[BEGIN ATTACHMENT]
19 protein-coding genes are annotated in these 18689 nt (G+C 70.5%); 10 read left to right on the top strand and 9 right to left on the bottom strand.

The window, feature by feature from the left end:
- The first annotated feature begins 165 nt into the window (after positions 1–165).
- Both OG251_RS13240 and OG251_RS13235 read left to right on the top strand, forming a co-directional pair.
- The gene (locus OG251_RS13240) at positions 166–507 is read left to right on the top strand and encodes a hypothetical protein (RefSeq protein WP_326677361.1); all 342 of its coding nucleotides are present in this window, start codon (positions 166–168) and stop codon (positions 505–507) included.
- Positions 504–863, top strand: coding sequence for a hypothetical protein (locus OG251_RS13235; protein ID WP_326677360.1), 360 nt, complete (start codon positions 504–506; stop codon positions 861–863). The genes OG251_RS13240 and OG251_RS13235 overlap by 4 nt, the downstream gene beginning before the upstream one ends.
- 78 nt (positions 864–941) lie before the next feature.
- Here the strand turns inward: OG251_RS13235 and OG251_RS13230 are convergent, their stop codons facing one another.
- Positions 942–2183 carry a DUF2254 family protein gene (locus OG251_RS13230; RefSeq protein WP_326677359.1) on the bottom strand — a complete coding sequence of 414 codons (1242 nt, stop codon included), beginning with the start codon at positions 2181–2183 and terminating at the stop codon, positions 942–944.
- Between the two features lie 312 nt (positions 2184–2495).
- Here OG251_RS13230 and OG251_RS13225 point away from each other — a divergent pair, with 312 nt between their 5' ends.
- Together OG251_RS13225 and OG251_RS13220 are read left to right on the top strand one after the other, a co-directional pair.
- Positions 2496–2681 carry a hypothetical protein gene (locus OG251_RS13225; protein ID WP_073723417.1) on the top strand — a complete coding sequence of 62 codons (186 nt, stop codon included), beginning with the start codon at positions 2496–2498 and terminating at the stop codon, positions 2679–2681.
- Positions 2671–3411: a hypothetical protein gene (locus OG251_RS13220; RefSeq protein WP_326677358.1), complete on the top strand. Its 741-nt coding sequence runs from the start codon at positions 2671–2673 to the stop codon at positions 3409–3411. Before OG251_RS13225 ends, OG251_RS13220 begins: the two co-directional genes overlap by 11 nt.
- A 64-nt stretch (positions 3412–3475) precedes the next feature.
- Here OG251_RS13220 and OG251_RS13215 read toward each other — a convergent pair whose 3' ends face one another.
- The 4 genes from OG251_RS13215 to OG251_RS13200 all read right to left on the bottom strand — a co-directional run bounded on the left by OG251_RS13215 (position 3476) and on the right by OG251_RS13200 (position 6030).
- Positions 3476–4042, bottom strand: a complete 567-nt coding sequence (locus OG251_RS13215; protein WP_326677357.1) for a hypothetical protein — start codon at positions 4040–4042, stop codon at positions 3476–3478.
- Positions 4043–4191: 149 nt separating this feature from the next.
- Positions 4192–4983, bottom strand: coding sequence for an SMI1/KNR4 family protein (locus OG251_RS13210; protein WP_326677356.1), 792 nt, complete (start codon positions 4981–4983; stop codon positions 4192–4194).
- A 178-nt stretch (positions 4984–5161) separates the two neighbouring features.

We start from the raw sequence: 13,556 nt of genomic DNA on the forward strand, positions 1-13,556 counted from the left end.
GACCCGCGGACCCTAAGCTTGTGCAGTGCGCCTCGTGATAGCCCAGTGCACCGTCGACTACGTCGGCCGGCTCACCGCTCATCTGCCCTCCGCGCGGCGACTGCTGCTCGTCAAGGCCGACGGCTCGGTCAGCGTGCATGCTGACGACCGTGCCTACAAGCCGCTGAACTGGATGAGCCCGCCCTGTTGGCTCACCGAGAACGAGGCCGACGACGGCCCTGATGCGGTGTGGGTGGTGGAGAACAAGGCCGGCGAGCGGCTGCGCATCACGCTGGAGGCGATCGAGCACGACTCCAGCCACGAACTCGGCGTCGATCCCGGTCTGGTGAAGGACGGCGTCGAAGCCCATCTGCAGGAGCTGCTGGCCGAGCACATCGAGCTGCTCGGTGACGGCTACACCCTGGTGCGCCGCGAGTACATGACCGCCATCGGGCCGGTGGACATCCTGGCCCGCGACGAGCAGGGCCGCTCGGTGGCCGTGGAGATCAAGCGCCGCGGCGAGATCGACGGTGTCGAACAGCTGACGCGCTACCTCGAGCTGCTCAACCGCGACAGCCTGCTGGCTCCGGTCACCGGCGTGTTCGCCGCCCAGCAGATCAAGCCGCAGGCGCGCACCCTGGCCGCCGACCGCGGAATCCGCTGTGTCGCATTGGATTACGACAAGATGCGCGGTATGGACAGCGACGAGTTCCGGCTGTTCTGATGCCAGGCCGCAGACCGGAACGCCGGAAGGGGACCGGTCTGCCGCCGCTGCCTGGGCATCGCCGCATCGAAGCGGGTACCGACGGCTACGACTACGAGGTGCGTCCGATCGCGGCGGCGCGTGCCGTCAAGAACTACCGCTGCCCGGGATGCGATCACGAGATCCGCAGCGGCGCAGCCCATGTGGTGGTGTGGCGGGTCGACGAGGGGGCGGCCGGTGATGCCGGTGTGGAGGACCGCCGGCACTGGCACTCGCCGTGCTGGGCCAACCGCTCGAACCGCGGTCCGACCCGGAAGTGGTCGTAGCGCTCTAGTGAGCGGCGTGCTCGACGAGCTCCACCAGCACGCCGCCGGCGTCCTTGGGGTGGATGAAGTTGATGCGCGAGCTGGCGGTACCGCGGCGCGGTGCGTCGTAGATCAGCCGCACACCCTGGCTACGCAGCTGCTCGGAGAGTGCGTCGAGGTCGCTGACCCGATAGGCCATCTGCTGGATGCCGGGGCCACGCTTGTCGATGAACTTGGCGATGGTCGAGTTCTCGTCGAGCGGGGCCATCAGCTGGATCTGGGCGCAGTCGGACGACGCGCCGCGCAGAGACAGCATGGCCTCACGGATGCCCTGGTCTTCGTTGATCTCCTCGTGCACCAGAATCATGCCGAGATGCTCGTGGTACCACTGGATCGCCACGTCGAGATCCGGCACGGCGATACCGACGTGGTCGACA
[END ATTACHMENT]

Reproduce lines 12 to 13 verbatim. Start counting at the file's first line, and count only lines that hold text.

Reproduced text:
- Together OG251_RS13225 and OG251_RS13220 are read left to right on the top strand one after the other, a co-directional pair.
- Positions 2496–2681 carry a hypothetical protein gene (locus OG251_RS13225; protein ID WP_073723417.1) on the top strand — a complete coding sequence of 62 codons (186 nt, stop codon included), beginning with the start codon at positions 2496–2498 and terminating at the stop codon, positions 2679–2681.